Eugene Weekly : Movies : 10.20.11

Bad Dream in Super 16
The Oregonian will give you the creeps
by Rick Levin

THE OREGONIAN: Written and directed by Calvin Reeder. Cinematography, Ryan Adams. Music, Scott Honea, Jed Maheu and Reeder. Editor, Buzz Pierce. Starring Lindsay Pulsipher, Robert Longstreet, Roger M. Mayer, Matt Olsen and Barlow Jacobs. 81 minutes. Three and a half stars.

Lindsay Pulsipher in The Oregonian

You might ask: Why would director Calvin Reeder title his debut full-length feature The Oregonian? Contrary to first impressions, the movie was not shot in Oregon, nor was it adapted from one of Louis L’Amour’s pulp Westerns or shot in the dust-and-dungaree tradition of a John Ford cowboy flick. Reeder’s low-budget film has nothing to do with Portland’s daily newspaper.

No — asking why Reeder named his exceedingly strange and disturbing movie after our statehood is about as fruitful as asking why The Oregonian includes among its many satanic splendors the surgical insertion of an omelet into a gaping abdominal cavity, a big red gas can full of white Russians and a furry green giant that looks like Kermit the Frog with a nasty case of hyperthyroidism. Better instead to leave such questions at the box office and tell yourself, repeatedly, that it’s only a dream.

From opening shot to rolling credits, The Oregonian is, by all practical parameters, a nearly plotless kaleidoscope of images held together by a dream logic that is by turns hellish, hallucinatory and completely wonky-doodle. Breadcrumbs of information are scattered here and there: A woman (True Blood’s Lindsay Pulsipher) crashes her car in the middle of nowhere; bleeding, she wanders around the forest and down a highway and through an empty town; she encounters a series of grotesque characters who scream and/or make inscrutable oracular pronouncements; she flashes back to domestic scenes of sadism and abuse; she either goes crazy or falls asleep or dies.

As with dreams, the film’s narrative — or lack thereof — is relatively unimportant; what holds you is the aura, that id-driven collage of images and the way they conflate and collide to create an atmosphere. The atmosphere of The Oregonian is distinctly freaky and unnerving, like Oz on Old Crow and strychnine: an elderly woman with a wicked clown smile appears and disappears; a grunting van driver pulls over to piss in rainbow colors; a specter levitates above a roof. Such jarring, disconnected images pile one atop the next, creating context by virtue of their very relentlessness. Nothing makes sense, yet it’s hard to look away. It’s scary.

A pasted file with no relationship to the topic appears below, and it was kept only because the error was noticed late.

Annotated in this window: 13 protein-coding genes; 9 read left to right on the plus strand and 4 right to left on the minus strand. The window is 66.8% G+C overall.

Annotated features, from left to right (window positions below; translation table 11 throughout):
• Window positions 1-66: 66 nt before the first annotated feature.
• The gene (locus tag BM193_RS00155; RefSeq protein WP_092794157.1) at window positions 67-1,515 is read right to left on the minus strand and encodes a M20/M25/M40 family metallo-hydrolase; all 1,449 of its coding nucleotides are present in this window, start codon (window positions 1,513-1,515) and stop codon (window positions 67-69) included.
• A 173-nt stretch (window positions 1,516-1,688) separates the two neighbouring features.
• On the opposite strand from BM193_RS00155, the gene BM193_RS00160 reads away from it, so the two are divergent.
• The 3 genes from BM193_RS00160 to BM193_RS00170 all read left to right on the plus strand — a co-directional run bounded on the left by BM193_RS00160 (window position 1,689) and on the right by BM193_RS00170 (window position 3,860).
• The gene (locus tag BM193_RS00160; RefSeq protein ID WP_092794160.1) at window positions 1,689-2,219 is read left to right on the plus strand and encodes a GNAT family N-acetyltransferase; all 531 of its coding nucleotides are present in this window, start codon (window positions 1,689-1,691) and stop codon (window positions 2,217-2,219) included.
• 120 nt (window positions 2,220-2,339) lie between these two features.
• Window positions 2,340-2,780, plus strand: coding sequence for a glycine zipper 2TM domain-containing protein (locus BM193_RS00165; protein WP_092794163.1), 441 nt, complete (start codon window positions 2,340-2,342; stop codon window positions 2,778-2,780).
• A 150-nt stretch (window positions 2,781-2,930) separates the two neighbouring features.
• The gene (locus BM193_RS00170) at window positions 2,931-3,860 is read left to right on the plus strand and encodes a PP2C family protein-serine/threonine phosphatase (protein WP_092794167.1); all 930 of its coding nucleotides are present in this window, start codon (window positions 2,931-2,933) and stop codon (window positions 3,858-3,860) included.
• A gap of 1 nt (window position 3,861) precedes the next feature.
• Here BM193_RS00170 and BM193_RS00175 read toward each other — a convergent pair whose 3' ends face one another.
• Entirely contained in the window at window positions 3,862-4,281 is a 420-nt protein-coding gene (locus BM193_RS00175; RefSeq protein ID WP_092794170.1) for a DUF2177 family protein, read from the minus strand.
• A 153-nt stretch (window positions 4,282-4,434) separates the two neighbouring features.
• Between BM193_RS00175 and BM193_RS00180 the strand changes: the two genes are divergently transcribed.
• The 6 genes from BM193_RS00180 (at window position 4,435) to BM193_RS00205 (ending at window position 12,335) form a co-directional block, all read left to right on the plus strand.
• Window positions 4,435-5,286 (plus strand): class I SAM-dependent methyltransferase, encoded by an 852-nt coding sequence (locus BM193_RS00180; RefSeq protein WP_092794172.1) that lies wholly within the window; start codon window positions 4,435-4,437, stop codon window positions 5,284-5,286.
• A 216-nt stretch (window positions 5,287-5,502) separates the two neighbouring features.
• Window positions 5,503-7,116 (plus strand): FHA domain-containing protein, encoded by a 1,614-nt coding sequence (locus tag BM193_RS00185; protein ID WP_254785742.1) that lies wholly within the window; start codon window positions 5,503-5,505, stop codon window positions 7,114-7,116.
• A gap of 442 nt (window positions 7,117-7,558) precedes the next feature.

Reeder, working with shoestring resources, ingeniously turns his low-budget limitations into a sort of aesthetic. Shooting with a Bolex on Super 16 stock, he taps all the tricks of grindhouse and B-movies (especially those of Texas Chainsaw Massacre director Tobe Hooper): Sudden zooms, blurry focus, startling edits, weird white noise and a hand-held tremor that makes The Blair Witch Project look downright serene. At times the movie relies on visual cliché — yes, we know, slow-zoom-into-noisy-rotary-fan symbolizes impending-psychosis — but, overall, the director’s use of old, pre-digital tricks of the trade is surprisingly effective.

The Oregonian does have something of a Northwest feel, if by Northwest you mean the mossy malignancy and sinister psychosexuality of David Lynch’s brilliant late-‘80s TV series Twin Peaks. Reeder in fact draws heavily on Lynch’s style, which author David Foster Wallace described as “a particular kind of irony where the very macabre and the very mundane combine in such a way as to reveal the former’s perpetual containment within the latter.” Toss into this recipe a splash of John Waters disgusting and a pinch of Stanley Kubrick surreal, and you’ve got a creepy little movie that traipses a fine line separating parody and homage.

Several audience members have walked out of festival screenings of The Oregonian, including a sizable exodus at this year’s Sundance. Others, however, have found the film’s under-the-skin spookiness quite to their liking. If your tastes in cinema run toward the perverse, the forbidden and the oblique — if you happen to be fascinated by that phantasmal hinterland where hilarity bleeds into terror — take a gander at The Oregonian. It’s a scream.

The Oregonian opens Friday, Oct. 21, at the Bijou; info at